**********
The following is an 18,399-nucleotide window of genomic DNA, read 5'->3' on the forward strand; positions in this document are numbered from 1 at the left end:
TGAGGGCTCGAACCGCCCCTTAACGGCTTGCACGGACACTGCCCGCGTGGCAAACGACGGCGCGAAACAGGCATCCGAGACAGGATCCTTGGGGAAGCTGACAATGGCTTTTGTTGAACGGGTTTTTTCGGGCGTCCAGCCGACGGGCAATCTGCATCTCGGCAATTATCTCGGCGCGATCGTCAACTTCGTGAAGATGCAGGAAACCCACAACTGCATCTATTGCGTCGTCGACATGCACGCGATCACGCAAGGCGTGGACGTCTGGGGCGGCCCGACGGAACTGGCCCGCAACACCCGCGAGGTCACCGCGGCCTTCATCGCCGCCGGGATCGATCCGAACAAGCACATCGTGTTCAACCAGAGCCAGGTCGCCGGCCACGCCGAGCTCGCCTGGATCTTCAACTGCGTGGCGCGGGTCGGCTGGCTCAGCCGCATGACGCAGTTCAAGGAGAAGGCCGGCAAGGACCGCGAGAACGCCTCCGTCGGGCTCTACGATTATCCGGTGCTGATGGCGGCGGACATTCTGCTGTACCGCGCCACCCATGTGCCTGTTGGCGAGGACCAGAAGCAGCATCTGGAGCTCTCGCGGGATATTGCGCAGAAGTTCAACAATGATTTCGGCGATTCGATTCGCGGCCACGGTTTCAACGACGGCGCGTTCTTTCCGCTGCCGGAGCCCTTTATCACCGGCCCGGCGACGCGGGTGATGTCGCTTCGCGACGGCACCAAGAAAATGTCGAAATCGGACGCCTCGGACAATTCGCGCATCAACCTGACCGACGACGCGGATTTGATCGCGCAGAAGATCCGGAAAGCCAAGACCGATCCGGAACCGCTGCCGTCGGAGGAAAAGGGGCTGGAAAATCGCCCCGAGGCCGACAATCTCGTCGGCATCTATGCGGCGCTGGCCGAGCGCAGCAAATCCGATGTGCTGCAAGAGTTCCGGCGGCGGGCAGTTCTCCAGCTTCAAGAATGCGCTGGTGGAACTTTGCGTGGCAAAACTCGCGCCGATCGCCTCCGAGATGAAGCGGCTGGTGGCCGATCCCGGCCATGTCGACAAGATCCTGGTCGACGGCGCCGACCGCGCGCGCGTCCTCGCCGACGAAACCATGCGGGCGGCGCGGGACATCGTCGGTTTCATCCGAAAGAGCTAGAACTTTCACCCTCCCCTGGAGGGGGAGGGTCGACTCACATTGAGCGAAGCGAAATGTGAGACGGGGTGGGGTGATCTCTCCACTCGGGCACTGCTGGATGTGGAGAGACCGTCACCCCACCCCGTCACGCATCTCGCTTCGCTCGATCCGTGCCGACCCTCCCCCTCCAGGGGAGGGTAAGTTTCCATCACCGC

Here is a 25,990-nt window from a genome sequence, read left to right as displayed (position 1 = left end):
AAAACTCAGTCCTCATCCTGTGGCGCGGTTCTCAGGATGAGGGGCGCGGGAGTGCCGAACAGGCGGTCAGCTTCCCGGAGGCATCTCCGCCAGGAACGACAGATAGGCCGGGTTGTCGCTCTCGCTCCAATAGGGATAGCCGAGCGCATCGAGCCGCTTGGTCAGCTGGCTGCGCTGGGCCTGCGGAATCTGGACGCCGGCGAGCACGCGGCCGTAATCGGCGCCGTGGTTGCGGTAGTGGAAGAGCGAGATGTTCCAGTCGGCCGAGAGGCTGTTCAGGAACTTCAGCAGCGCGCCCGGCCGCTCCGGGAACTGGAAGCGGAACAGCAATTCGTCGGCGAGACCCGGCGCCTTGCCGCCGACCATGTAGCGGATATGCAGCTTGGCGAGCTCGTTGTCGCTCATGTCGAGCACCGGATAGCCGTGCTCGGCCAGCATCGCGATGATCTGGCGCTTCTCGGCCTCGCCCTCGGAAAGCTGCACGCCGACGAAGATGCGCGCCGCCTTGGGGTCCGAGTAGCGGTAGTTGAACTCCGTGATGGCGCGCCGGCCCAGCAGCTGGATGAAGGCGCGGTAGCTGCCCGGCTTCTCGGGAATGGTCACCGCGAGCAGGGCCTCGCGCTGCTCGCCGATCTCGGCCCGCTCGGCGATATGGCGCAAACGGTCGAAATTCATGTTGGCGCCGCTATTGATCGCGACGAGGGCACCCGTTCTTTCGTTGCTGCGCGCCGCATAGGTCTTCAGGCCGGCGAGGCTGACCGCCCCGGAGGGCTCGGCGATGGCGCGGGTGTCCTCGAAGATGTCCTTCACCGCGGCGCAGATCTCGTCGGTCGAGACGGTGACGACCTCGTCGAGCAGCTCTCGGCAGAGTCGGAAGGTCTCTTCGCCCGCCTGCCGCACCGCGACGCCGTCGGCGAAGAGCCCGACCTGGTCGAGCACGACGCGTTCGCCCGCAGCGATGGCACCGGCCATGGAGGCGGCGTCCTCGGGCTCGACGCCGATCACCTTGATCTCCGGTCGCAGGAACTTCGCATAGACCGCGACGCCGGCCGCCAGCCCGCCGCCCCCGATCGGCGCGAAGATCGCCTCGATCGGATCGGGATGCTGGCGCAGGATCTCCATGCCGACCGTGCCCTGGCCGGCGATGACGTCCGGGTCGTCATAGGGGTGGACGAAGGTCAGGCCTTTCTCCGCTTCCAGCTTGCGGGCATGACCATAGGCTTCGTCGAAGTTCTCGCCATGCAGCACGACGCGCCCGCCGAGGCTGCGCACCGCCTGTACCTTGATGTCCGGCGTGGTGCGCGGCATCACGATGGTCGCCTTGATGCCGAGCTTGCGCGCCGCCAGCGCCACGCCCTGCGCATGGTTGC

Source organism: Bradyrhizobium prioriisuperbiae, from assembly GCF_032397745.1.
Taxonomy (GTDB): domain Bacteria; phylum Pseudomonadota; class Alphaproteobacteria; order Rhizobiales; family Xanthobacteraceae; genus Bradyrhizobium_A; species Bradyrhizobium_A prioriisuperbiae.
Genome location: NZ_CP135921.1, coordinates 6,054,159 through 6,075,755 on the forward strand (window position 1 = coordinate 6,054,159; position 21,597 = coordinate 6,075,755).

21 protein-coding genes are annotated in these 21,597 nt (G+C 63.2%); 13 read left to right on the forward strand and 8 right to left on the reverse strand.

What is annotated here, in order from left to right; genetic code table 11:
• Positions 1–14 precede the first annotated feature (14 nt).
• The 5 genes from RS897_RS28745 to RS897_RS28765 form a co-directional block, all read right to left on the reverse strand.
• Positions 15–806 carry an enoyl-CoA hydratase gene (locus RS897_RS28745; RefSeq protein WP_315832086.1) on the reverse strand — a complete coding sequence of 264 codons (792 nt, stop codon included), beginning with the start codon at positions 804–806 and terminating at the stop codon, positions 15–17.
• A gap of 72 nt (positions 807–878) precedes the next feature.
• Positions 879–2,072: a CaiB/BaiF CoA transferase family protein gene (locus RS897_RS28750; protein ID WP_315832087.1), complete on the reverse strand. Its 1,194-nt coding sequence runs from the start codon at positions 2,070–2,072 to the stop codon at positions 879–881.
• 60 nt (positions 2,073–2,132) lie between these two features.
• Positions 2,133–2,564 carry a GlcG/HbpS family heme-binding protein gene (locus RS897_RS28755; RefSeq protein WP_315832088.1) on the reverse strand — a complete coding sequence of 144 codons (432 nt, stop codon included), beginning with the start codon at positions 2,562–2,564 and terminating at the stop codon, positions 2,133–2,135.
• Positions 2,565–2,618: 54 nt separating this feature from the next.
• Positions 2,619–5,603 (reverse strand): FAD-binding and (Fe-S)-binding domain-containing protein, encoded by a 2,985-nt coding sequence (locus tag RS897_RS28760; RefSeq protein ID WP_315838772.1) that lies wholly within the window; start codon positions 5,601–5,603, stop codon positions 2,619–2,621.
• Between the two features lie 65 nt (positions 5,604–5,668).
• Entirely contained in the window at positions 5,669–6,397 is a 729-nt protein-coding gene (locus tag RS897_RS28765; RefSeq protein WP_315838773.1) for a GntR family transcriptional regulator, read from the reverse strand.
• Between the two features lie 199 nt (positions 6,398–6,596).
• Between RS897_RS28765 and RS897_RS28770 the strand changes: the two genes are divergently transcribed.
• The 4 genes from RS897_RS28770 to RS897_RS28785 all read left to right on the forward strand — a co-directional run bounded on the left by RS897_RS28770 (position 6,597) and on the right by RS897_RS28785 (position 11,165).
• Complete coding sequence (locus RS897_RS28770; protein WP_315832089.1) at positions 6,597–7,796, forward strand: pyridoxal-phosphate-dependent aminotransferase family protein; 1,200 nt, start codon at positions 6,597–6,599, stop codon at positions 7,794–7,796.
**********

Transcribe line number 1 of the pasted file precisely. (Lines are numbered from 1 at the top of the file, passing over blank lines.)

The following is an 18,399-nucleotide window of genomic DNA, read 5'->3' on the forward strand; positions in this document are numbered from 1 at the left end: